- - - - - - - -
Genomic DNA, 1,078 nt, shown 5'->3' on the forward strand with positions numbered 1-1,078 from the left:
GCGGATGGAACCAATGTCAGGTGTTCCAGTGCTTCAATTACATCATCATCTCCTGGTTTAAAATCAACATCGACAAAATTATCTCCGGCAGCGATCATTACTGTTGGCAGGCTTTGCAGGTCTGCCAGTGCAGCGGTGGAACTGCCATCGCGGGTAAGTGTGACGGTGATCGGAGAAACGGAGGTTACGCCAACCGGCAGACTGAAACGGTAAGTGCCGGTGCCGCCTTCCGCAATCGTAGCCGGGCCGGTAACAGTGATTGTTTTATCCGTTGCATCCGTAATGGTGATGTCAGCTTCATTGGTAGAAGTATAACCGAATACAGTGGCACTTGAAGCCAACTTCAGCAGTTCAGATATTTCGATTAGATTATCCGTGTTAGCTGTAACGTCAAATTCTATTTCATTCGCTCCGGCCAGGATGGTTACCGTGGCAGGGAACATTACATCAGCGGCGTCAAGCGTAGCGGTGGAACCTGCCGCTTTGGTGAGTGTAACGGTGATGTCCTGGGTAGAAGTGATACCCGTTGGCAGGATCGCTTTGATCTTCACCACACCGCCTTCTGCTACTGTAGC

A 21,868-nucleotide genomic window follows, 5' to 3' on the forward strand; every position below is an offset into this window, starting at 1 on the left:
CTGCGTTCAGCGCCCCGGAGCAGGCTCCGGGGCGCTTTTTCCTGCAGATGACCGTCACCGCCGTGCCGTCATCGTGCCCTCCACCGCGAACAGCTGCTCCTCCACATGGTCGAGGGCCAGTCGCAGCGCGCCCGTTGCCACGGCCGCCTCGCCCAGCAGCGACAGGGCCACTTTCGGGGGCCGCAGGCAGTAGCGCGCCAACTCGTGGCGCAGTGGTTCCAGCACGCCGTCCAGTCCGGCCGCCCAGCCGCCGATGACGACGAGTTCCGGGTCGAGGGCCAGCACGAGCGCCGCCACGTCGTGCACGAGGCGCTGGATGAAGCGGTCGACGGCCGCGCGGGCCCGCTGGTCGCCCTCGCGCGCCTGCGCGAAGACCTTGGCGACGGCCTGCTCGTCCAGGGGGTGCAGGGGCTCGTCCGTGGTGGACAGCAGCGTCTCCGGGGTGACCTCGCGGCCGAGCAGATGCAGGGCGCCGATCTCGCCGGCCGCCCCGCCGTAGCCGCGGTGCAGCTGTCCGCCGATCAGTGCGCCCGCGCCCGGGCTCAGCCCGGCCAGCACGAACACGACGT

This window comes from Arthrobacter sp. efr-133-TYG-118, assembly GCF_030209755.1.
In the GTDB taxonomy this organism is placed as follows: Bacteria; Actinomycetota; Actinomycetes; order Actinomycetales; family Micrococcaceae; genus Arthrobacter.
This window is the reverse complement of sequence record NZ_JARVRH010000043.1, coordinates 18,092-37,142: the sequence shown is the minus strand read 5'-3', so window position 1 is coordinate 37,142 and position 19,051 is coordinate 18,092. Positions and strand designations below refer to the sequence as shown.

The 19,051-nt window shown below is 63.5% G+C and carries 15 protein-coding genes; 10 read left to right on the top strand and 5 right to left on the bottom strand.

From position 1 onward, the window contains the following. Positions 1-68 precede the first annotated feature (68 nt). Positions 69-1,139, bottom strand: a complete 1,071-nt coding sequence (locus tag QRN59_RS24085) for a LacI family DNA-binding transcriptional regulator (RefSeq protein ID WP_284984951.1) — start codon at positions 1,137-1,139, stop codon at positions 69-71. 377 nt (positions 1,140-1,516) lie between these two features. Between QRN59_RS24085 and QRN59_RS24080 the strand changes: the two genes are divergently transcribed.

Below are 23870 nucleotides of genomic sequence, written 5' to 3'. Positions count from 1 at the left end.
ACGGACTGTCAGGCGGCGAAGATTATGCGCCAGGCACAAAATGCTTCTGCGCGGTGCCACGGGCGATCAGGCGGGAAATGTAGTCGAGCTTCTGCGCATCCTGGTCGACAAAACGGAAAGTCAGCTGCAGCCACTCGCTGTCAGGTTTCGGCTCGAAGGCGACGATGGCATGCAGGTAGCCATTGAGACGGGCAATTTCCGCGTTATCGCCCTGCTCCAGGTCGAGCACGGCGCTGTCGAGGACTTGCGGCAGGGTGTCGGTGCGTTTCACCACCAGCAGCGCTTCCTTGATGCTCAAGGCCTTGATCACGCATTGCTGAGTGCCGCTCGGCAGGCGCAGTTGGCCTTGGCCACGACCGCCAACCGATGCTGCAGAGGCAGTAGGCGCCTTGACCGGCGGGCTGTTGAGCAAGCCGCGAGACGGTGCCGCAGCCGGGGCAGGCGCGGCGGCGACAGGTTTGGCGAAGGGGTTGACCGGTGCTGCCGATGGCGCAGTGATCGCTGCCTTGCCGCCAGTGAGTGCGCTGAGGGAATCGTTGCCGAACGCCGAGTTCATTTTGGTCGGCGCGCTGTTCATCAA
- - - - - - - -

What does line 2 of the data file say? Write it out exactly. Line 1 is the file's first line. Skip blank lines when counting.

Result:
GCGGATGGAACCAATGTCAGGTGTTCCAGTGCTTCAATTACATCATCATCTCCTGGTTTAAAATCAACATCGACAAAATTATCTCCGGCAGCGATCATTACTGTTGGCAGGCTTTGCAGGTCTGCCAGTGCAGCGGTGGAACTGCCATCGCGGGTAAGTGTGACGGTGATCGGAGAAACGGAGGTTACGCCAACCGGCAGACTGAAACGGTAAGTGCCGGTGCCGCCTTCCGCAATCGTAGCCGGGCCGGTAACAGTGATTGTTTTATCCGTTGCATCCGTAATGGTGATGTCAGCTTCATTGGTAGAAGTATAACCGAATACAGTGGCACTTGAAGCCAACTTCAGCAGTTCAGATATTTCGATTAGATTATCCGTGTTAGCTGTAACGTCAAATTCTATTTCATTCGCTCCGGCCAGGATGGTTACCGTGGCAGGGAACATTACATCAGCGGCGTCAAGCGTAGCGGTGGAACCTGCCGCTTTGGTGAGTGTAACGGTGATGTCCTGGGTAGAAGTGATACCCGTTGGCAGGATCGCTTTGATCTTCACCACACCGCCTTCTGCTACTGTAGC